To the Land of the Leather Jackets – Istanbul and into the Balkans

17 Apr

The last night in Africa, eating around the fire with the Kent’s, Eleanor’s authentic Thai food and Lauren singing songs in Swahili, Lauren and her dad ‘Cooks’ stand up to tell jokes or stories, they’re a very close and entertaining family. Lovely people. I go to bed full of white wine.

The next day I box up the bike and secure with twine using the Wakon Fastening Knot. Eleanor drove me to the airport and Lauren got off work early to come along. We said goodbye at departures and I pushed my oversized luggage inside to find the flight delayed 5 or 6 hours (it kept changing back and forth). Beers and Premiership football sorted that. And generous half-cups of whisky on the plane made the flight more like time travel.

Looking forward to the whole Eastern Europe leg. A bit blaze’, like when I flew to Kenya. We’ll see when we get there. Culture shock ahoy.

On arrival, after waiting a while for my bike box and being told by laughing Turkish Airlines baggage handlers that it’s probably still in Jo’burg, I dragged the bike box and my bags out into the arrivals area. No drinking water for under 3 euros and international airport standard information on budget accommodation had me sitting on the floor, thirsty as hell – all that whiskey – pinching internet from a cafe to find a route into town and a place to stay. Putting the bike back together took time and I arrived at Mavi Guesthouse, in Istanbul’s most touristy area, at around 5pm after landing at 10am. Lack of planning wasn’t a problem in Africa. I was peeved with Turkey.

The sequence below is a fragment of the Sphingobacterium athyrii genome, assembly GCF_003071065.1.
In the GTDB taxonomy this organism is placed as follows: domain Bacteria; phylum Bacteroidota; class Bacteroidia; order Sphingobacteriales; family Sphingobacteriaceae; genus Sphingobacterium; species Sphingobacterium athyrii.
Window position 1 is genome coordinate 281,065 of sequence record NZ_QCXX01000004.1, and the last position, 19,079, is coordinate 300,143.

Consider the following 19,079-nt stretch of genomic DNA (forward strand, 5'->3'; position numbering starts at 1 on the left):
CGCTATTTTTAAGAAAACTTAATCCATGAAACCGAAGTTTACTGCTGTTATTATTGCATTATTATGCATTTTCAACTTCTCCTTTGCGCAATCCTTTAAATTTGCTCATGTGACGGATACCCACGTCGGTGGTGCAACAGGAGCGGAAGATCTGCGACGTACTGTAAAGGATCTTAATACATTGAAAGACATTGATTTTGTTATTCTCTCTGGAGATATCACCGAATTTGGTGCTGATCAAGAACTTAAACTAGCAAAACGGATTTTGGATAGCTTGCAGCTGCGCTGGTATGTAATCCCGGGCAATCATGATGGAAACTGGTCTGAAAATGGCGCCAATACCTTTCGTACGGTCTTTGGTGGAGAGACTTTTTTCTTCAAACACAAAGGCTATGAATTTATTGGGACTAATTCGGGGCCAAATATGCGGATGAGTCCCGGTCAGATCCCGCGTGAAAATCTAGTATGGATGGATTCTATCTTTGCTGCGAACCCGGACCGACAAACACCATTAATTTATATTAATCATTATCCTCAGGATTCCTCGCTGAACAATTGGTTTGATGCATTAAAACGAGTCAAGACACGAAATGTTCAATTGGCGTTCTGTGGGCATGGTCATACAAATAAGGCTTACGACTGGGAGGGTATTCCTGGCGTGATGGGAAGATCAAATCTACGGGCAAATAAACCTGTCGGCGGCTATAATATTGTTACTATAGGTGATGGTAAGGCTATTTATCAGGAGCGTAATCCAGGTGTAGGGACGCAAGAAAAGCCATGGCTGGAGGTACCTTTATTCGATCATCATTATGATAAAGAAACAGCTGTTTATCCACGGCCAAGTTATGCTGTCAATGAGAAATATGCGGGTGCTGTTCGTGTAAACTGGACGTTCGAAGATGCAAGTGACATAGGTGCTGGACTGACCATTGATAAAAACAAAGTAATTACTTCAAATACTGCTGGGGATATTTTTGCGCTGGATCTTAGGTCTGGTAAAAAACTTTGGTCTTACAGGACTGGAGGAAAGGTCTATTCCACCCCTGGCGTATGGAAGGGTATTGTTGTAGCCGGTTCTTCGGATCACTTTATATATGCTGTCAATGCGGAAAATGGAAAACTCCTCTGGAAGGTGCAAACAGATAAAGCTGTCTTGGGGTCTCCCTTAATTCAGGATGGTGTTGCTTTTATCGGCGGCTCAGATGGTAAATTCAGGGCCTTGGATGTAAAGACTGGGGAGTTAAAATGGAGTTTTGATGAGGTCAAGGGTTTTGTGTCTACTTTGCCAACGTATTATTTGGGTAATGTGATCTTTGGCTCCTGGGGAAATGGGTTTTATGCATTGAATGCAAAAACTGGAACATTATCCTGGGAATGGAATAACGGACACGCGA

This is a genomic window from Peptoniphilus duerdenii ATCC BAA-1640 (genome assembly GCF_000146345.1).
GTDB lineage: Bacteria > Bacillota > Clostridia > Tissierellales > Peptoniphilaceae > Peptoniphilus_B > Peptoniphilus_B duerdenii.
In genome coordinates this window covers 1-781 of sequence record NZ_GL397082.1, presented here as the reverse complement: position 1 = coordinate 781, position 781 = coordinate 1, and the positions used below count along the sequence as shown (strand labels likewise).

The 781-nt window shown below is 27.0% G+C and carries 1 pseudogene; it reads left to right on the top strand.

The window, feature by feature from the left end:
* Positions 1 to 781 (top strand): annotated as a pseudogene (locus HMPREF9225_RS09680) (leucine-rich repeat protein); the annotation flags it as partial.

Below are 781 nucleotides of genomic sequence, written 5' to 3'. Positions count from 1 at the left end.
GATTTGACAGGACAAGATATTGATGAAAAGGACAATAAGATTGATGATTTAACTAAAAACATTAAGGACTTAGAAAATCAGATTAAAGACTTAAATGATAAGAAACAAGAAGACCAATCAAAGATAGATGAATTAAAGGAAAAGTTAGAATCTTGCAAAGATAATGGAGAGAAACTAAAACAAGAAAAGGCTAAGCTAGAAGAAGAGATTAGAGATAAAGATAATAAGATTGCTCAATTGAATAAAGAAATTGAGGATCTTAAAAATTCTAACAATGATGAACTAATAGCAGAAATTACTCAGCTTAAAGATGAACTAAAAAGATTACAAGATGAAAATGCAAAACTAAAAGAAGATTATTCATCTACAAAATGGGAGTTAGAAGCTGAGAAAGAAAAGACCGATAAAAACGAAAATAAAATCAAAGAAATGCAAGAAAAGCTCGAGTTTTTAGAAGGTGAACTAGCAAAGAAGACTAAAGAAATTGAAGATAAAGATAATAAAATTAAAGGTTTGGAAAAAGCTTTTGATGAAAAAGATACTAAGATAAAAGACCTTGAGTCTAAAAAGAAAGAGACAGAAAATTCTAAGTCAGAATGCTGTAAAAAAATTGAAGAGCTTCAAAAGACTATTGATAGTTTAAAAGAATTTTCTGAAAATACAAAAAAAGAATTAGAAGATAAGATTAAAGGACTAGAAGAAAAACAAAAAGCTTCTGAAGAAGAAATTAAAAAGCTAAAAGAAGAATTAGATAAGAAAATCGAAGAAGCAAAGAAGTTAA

The jumbled mosque dotted skyline, crowds fishing the Marmara Sea splitting the city, non-stop traffic; deadly trams snaking through town, dark haired, big nosed people, disinterested macho young men in leather jackets and friendly, fatherly old men were my initial experience of Istanbul. The size and bustle and the complexity of it all gave me a headache and I needed a drink. I cycled the extreme slopes of the cobbled centre to a supermarket to buy beer and bread (can of supermarket beer – 3.65 lev / 1.80 euro. Bread loaf .35 lev / .18 euro. Slab of speadable chocolate 2.50 lev / 1.25 euro) and a group of leather jackets took interest in the bike. One neat, grey haired man gave me his card, he owned a posh boutique, and promised that if I needed anything I should call him.

In places I found Istanbul to have a warm and tactile character which reminded me of Africa. Men still took my hand when offering directions, and called over their friends if they don’t have the answer, or quite enough english language / pantomiming abilities.

The Spice Market is nearby and I walked there with some German girls and a French guy, Garcon. Tacky magic lamps, wood and string instruments, piles of fiery spices and bakhlava and masters of pushy commerce spill out in a vast grid of marble archways to disorientate and tempt. The Egyptian market near the water is where Istanbullians shop, and more relaxing to explore. Vast arsenals of knives and hardware, plastics and leather jackets and everything else are to be found in the maze of curving stone passageways.